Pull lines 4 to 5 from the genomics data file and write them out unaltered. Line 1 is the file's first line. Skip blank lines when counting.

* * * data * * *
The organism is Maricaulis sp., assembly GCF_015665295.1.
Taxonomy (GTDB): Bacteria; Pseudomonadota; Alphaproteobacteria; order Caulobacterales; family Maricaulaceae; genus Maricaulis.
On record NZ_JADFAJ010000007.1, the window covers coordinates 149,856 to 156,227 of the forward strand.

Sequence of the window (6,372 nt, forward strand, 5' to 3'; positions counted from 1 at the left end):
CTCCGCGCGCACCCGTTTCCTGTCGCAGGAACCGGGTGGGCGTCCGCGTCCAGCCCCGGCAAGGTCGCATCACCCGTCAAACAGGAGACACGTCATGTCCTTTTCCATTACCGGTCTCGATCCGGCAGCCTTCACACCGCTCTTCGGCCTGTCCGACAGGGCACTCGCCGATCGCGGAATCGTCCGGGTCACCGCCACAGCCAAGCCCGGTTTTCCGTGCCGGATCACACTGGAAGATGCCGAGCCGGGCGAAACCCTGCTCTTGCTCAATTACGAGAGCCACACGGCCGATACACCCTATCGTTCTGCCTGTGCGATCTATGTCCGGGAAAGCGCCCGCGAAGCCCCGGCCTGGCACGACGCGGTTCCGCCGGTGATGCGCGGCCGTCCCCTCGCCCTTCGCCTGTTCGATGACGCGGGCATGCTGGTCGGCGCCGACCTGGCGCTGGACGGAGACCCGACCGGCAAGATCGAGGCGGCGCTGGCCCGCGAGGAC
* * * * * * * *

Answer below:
Sequence of the window (6,372 nt, forward strand, 5' to 3'; positions counted from 1 at the left end):
CTCCGCGCGCACCCGTTTCCTGTCGCAGGAACCGGGTGGGCGTCCGCGTCCAGCCCCGGCAAGGTCGCATCACCCGTCAAACAGGAGACACGTCATGTCCTTTTCCATTACCGGTCTCGATCCGGCAGCCTTCACACCGCTCTTCGGCCTGTCCGACAGGGCACTCGCCGATCGCGGAATCGTCCGGGTCACCGCCACAGCCAAGCCCGGTTTTCCGTGCCGGATCACACTGGAAGATGCCGAGCCGGGCGAAACCCTGCTCTTGCTCAATTACGAGAGCCACACGGCCGATACACCCTATCGTTCTGCCTGTGCGATCTATGTCCGGGAAAGCGCCCGCGAAGCCCCGGCCTGGCACGACGCGGTTCCGCCGGTGATGCGCGGCCGTCCCCTCGCCCTTCGCCTGTTCGATGACGCGGGCATGCTGGTCGGCGCCGACCTGGCGCTGGACGGAGACCCGACCGGCAAGATCGAGGCGGCGCTGGCCCGCGAGGAC